Note: I did this for a school project, and I have adapted it into a blog post. Special thanks to Professor Jacob Willig-Onwuachi, who teaches physics at Grinnell College for his clarifying suggestions and feedback.

**Isaac Newton’s Three Laws of Motion.** Everyone lives, breathes, and moves according to these laws. In this, we always get the perspective of humans and their relationship to Newton’s Laws. But what about animals?

Of course, even if animals don’t necessarily understand Newton’s Laws, they still abide by them. Here are some easy-to-understand examples of each of Newton’s Laws in the animal kingdom.

**The first law is called the Law of Inertia. It is Newton’s First Law.**

First, let’s talk about what Inertia actually is. The Law of Inertia is the idea that an object at rest stays at rest, and an object in motion stays in motion, so Inertia is just the tendency of objects to stay in their single state of motion. There is another part to this rule, however. That is that an object in motion or at rest stays that way, unless acted on by an outside force. It sounds complicated at first, but what this means is that, for the most part, an object cannot move or stop moving simply by itself.

I’ll give an example of the Law of Inertia, then we’ll break it down.

For instance, an apple is hanging from the branches of a tree. Suddenly, a bear comes along, brushes into the tree, and knocks it over. The apple falls to the ground, and hits the earth below the tree, before rolling to a pause.

The Law of Inertia is presented twice in this situation.

The Law of Inertia applies to this situation, with the bear and the apple. The apple at rest would stay at rest in the tree, if it wasn’t acted upon by an external force: the bear. But how does it happen twice? Well, after falling, the apple would stay in motion, if it wasn’t again acted on by the force of the ground, causing it to going back to being still once more. This is a basic explanation of the Law of Inertia, because there is more to it. In some ways, the example is a little off, because gravity is also a force being exerted on the apple as it falls, meaning that it doesn’t exactly fit the descriptor of an “object in motion”, because Newton is assuming, in this law, that the object in motion is in **constant **motion, which the apple is not, because it is technically speeding up while falling. Complicated, right? Thanks, Jacob!

**Newton’s Second Law is the Law of Force, Mass and Acceleration. It describes the relationship between the three. The equation of this law is F (force) = M (Mass) x A (Acceleration).** Because Mass and Acceleration are the numbers being multiplied together, if you scale back on one of them, you’ll lose force. (Again, butting in here to say that this explanation also has more to it. You can’t technically “lose” or “gain” force–actually, it is more of a thing that is distributed between mass and acceleration, like a push and pull scenario. If you have two objects, one with a lighter mass, and another with a heavier mass, which one will have more acceleration when pushed? That’s right, the lighter mass. The force isn’t being lost, it is just being distributed between the two.) Acceleration is the change in velocity, and velocity is the change in position. For instance, if a car is going at a constant rate, it’s position in space is changing, so it has a non-zero velocity, even though the acceleration is zero. If the car was speeding up or slowing down, that would be the acceleration.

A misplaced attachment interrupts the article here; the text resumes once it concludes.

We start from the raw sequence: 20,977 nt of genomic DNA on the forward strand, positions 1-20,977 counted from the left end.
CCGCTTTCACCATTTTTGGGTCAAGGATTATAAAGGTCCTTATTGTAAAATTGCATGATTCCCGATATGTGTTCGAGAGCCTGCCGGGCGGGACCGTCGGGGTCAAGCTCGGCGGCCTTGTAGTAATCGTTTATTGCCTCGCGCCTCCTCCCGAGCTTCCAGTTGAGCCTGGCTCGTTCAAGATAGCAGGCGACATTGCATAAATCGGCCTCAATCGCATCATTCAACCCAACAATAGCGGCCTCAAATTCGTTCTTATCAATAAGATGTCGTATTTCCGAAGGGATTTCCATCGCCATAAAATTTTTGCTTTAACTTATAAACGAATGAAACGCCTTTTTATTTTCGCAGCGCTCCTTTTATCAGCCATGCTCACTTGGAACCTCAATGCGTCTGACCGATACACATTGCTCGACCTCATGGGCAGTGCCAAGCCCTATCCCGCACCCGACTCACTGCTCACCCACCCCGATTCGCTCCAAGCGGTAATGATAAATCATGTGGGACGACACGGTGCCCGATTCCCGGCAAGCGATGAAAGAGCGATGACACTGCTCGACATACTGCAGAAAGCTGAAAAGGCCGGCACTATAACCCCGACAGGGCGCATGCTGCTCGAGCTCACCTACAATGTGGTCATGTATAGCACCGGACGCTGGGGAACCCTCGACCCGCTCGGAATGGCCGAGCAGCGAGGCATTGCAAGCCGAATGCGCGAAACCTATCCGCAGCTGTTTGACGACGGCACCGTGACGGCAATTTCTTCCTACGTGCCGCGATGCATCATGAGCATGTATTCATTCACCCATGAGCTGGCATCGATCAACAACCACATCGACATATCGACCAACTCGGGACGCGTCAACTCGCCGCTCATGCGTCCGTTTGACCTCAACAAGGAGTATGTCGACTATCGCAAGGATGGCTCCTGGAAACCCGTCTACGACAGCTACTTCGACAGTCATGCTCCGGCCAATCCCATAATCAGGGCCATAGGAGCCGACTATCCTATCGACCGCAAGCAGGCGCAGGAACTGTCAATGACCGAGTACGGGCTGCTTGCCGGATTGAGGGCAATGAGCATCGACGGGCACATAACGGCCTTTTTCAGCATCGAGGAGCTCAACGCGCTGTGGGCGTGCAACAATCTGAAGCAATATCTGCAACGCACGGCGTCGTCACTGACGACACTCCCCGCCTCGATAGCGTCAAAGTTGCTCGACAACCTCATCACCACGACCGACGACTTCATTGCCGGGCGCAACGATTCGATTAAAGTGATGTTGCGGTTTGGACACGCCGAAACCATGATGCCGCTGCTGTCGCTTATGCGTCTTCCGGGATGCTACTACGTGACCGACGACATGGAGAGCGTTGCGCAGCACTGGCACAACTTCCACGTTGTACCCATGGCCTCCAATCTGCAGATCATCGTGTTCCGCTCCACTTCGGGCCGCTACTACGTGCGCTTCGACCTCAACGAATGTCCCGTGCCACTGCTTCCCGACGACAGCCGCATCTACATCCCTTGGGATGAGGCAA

Here is an example:

A group of dogsledders rush by on a glacier. One of the dogsledders has three dogs attached to their sled. This dogsledder will switch the brunt of the force if 1. The dogs slow down, or 2. They unattached the harness of one of the dogs in the group.

If the dogs slow down, that’s losing acceleration, and if they get rid of one of the dogs pulling the sled, that’s losing mass. This law basically means that, the faster an object is going in space, and the heavier it is, the more force exerted. Back to the dog example, a group of four dogs going 20 MPH is going to have more force than a group of three dogs, which would go a slower speed.

**Newton’s Third and Final Law, the Law of Action and Reaction, it states that, “for every action, there is an equal and opposite reaction”.** Well, first we must define the equal and opposite reaction. For each force, the reaction is equal in size, and opposite in direction. This means that, when a force hits something, a force is exerted that matches that same amount, which is often shown in the object pushing backwards.

One instance of this law could be two goats crashing into each other with their horns. At the point of impact, they crash into each other and push each other back. But why is this an example of Newton’s third law?

When the first goat’s force pushes forward, the second goat’s power pushes backward. Then, both goats move opposite in direction, after a hit of equal size. The size of the force from one goat is equal to the size of the force that it pushes back. This law basically means that, for every force, there is an equal and opposite one to it. A caveat here, according to Professor Willig, this example fits the general idea of Newton’s third law, but it’s actually more complicated. We’ll save that for a later day – perhaps high school!.

In conclusion, Newton’s Three Laws of Motion may be hard to understand at first, but they are much more interesting when used in the context of animal activities.

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